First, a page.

“...it used to be a huge issue when companies kind of were talking about 'How do we interact with the community?'”

“...when the real answer always ends up being you don't interact with the community, you just act as a member of this non-existent community.”

“...you don't interact with it, you are part of it.”

“I think the thing that more people worry about is actually interfaces.”

“It makes more of a difference that the way you connect to a mobile phone is different from the way you connect to a desktop. You have a very limited keyboard, you have touchscreen issues, you have a very small screen, and I think the bigger issues tend to be in things like the UI interfaces.”

“The lack of an ABI is twofold: one is we really, really, really don't want one. Every single time people ask for a stable ABI, the main reason for wanting a stable ABI is they want to have their binary drivers and they don't want to give out source and they...certainly don't want to merge that source into the stable kernel or the standard kernel.”

“And that, in turn, means that all the people who actually do all the kernel work and maintain the kernel are basically unable to work with that piece of hardware and that vendor because if there's any bugs whatsoever, we can't fix them.”

“So, all the commercial vendors—even the ones who used to accept binary drivers—have moved or are moving away from wanting to have anything at all to do with binary drivers because they're completely unmaintainable.”

“...other projects...have binary interfaces for one reason or another—quite often because of commercial reasons—and that just means that they cannot fix their fundamental design.”

“You need to have the code out there, not because of any social issues, but simply because you don't know who's going to be the one who has to fix it.”

“There are certainly specific vendors who end up having more problems than others. In fact, sometimes the same vendor may be very good in one area and very bad in another area.”

“Broadcom is an example of this. They are—they have actually been fairly good when it comes to high-end gigabit network devices, wired network devices, but...when it comes to wireless networks and other more consumer devices, they've been completely unable or unwilling to help us at all.”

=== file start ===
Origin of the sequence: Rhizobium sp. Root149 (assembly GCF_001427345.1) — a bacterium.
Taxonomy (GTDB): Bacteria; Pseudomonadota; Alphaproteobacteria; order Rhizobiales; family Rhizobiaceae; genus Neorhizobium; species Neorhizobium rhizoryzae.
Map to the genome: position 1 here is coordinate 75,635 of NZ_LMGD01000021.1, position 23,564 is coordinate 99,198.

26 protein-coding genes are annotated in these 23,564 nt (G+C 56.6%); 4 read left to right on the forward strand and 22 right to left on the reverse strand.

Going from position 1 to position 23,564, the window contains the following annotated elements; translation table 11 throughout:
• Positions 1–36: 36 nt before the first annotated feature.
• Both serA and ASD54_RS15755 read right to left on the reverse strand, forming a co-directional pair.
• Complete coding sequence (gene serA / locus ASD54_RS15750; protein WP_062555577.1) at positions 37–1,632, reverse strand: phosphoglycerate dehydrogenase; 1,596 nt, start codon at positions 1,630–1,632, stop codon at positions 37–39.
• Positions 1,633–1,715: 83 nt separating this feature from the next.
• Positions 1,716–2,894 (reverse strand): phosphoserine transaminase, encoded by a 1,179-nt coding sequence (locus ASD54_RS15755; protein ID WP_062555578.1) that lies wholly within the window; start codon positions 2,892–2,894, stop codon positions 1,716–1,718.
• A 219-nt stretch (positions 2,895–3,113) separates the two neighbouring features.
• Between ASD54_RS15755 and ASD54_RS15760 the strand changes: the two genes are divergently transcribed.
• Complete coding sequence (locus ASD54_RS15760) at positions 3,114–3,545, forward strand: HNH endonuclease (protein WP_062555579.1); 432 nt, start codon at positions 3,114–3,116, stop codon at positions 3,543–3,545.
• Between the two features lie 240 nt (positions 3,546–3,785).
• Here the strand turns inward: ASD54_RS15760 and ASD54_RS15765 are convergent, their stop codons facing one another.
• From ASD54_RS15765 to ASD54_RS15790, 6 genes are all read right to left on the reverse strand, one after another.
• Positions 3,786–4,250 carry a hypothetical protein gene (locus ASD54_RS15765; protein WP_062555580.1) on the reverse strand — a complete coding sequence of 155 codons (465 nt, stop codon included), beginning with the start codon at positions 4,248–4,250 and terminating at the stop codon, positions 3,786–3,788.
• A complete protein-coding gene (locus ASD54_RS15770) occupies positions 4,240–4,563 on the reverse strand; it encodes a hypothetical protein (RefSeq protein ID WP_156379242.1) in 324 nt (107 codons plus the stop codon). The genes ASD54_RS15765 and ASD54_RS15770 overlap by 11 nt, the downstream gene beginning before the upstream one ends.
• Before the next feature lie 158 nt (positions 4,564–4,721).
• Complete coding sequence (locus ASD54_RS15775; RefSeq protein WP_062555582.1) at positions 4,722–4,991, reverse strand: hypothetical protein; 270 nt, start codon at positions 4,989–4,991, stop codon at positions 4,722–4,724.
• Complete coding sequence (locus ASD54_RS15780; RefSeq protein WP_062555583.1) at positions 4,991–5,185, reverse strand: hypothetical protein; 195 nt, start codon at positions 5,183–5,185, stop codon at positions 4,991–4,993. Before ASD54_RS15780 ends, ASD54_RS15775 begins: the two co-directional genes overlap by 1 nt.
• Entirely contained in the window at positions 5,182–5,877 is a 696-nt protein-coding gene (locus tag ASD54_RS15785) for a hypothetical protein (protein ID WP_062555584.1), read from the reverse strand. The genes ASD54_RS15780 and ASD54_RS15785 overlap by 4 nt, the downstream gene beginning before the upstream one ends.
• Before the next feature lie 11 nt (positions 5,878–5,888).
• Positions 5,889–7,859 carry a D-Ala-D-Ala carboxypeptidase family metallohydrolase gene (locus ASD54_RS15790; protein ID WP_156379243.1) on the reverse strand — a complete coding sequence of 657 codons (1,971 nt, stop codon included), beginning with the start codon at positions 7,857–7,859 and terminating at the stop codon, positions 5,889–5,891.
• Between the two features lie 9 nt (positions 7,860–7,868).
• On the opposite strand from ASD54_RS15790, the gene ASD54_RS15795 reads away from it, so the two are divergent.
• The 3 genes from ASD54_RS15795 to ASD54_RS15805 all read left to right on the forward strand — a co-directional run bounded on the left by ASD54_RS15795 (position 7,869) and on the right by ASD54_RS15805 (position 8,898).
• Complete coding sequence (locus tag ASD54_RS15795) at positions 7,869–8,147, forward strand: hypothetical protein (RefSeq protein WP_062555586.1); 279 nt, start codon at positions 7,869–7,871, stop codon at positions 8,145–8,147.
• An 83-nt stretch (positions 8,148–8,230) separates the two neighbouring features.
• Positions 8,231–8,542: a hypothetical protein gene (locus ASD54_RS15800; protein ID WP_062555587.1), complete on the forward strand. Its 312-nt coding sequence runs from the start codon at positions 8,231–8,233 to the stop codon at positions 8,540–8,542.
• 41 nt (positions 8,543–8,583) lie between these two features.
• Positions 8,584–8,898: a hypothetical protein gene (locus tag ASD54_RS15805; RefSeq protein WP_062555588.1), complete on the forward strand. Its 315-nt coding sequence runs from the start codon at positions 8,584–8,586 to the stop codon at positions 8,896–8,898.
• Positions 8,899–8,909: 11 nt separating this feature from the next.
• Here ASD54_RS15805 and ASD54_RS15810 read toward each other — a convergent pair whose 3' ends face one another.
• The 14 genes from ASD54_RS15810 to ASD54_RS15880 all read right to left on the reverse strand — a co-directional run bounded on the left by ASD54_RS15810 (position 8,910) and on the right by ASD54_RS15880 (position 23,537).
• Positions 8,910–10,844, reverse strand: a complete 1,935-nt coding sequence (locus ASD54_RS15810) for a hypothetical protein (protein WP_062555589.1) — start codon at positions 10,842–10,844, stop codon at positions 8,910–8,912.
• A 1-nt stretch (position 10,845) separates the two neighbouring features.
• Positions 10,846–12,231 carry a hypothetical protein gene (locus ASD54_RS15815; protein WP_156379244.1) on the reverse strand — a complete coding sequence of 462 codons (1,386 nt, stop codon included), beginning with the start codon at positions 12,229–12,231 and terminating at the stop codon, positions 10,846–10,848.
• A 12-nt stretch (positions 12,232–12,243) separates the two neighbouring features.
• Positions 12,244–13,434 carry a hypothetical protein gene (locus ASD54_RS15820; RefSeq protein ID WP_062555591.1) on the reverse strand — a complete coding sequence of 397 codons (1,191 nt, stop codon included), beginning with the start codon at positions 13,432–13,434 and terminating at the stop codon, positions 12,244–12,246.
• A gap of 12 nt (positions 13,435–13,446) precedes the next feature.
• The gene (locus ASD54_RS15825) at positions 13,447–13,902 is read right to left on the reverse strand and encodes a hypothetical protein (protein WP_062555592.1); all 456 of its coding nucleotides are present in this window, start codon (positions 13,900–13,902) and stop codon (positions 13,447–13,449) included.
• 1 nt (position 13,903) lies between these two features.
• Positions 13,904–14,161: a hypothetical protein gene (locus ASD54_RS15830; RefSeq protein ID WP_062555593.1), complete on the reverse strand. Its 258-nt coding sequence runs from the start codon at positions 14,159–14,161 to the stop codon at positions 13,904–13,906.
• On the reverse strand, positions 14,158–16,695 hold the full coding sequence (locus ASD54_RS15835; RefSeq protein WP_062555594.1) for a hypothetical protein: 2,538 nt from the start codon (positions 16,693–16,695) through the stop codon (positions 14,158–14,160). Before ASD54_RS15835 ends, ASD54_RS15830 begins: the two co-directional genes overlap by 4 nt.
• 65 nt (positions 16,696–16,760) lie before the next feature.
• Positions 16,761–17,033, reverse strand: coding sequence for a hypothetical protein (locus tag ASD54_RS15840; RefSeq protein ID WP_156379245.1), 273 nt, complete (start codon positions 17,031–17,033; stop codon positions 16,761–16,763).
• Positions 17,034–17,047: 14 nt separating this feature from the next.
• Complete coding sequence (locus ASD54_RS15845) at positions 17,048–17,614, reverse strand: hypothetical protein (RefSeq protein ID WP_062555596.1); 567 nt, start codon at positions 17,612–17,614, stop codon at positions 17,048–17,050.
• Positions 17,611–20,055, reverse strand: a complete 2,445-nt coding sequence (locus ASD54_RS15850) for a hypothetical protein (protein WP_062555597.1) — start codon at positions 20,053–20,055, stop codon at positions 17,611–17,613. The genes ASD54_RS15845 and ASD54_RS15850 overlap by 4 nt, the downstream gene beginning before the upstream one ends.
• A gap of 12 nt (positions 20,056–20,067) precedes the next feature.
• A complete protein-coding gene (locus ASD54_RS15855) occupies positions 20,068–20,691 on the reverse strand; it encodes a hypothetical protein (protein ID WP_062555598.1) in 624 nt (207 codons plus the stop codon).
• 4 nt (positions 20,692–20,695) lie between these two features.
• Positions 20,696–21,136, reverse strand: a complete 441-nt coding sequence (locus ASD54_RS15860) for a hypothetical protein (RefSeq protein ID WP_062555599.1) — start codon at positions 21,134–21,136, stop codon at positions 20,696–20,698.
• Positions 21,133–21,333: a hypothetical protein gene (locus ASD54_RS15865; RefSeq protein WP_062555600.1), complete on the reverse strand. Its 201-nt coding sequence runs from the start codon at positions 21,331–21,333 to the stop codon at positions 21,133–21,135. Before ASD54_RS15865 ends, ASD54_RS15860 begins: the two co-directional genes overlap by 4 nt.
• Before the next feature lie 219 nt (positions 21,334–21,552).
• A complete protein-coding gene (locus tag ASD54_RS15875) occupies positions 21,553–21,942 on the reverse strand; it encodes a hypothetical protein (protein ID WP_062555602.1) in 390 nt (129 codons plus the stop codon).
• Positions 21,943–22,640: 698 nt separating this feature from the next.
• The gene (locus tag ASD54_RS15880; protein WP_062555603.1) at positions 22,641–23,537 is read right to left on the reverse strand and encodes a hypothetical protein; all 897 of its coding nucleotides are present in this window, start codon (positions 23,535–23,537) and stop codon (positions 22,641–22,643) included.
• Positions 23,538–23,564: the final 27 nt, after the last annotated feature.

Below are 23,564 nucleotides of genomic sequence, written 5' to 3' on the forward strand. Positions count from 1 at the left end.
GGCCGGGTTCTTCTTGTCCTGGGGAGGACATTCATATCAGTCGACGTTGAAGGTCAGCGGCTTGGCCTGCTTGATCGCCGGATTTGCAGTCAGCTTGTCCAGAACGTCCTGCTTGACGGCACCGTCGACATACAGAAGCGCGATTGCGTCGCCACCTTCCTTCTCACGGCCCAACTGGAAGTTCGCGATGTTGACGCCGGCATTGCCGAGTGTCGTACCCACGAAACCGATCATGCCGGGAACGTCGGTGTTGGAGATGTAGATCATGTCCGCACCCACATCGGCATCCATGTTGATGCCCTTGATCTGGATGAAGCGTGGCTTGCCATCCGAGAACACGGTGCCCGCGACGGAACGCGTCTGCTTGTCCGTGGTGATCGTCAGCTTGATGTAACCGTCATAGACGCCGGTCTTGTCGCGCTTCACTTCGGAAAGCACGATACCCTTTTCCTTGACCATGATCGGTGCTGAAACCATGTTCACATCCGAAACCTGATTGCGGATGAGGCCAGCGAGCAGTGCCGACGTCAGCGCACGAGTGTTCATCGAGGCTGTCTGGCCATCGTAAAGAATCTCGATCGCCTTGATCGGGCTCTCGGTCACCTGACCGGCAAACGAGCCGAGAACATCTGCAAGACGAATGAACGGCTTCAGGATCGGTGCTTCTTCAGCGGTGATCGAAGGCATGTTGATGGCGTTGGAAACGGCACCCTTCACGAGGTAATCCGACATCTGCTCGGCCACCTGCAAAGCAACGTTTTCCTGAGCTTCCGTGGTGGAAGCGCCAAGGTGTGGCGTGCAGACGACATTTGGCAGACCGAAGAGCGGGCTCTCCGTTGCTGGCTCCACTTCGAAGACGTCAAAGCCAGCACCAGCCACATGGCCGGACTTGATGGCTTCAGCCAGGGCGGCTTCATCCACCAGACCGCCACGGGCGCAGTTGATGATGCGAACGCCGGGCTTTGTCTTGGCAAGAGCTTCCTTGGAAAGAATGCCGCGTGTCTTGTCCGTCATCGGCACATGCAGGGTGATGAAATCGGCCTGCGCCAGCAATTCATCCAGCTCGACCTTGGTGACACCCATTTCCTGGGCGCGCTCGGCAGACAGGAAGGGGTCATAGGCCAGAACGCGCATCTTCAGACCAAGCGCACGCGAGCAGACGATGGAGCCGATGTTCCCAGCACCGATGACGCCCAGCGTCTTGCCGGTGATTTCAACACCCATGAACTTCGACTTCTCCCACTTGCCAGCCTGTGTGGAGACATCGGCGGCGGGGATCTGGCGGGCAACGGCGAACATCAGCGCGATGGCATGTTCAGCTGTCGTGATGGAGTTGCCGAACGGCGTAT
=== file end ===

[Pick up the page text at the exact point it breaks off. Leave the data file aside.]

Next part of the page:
“I'm fairly pragmatic, so I don't care, per se, about one particular license or another. I want to pick the license that makes the most sense for what I want to do. And at this point in time, Version 2 matches what I think we want to do much, much better than Version 3.”

“...the GPL Version 3 reflects the FSF's goals and the GPL Version 2 pretty closely matches what I think a license should do and so right now Version 2 is where the kernel is.”

“Could there be something that happens to change that? Maybe.”

“...I cannot change the license on my own anymore. I mean, because I have accepted code over the last 15 years by people who kind of accepted my original choice of the GPL Version 2, I'm not just, I think, ethically bound by those people's choices. I am also actually legally bound.”

“...it's just a lot of fun working with people; even though, I mean, I sit in my basement all day long and actually don't meet anybody at all, but what I do is essentially communicate and it is very social...”

“...what drives, motivates me is the fun part. I mean, part of being fun is that it should be difficult enough to not be trivial. So, fun doesn't mean that it's frivolous; it just means it's interesting and exciting.”

For more, visit linux-foundation.org.

Let's Call It a UVPC